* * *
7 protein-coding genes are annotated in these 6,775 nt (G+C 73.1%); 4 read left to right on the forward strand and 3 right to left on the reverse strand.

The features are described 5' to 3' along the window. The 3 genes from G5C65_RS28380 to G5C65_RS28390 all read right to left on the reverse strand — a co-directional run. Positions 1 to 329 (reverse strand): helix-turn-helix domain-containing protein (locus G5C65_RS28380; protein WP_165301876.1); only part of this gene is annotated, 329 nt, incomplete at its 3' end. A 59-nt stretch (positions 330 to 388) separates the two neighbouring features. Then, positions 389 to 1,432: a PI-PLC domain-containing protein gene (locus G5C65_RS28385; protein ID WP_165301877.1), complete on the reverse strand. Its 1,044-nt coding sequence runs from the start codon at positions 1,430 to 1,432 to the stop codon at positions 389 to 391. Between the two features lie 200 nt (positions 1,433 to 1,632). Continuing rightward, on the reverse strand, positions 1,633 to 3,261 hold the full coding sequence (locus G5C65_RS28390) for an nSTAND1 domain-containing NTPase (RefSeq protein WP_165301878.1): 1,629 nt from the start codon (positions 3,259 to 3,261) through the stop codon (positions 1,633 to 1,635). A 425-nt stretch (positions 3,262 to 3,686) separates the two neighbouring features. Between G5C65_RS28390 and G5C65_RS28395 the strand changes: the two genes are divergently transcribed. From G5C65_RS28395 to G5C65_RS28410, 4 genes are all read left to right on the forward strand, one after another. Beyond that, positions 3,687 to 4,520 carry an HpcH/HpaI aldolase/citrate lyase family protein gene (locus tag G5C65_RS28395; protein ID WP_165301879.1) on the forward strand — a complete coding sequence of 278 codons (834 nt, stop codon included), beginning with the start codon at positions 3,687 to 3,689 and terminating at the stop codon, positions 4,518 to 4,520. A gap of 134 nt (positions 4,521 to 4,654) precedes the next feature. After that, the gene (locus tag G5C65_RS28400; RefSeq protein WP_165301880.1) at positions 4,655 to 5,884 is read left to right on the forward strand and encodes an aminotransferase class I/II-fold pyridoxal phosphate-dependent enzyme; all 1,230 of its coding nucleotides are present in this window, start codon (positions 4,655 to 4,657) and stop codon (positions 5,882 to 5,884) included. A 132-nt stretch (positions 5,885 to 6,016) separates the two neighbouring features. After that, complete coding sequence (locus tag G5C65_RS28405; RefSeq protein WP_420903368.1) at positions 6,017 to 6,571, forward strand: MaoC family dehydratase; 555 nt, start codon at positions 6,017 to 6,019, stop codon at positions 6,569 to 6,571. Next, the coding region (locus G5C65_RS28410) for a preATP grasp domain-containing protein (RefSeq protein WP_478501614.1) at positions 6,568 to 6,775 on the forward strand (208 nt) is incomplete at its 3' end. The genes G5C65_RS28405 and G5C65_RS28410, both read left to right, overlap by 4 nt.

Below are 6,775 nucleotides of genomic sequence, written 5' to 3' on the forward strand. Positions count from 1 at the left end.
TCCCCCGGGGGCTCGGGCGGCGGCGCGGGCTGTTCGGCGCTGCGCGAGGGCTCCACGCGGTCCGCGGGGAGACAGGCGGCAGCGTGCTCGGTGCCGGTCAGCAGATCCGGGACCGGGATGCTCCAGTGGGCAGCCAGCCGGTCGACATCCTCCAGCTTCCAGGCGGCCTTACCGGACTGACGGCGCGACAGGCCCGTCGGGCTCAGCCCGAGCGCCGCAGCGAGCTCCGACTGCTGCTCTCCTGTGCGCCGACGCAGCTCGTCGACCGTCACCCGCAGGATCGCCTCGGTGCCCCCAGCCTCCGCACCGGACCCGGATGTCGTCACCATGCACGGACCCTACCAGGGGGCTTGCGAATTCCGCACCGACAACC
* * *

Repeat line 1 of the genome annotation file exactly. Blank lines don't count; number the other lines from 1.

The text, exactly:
7 protein-coding genes are annotated in these 6,775 nt (G+C 73.1%); 4 read left to right on the forward strand and 3 right to left on the reverse strand.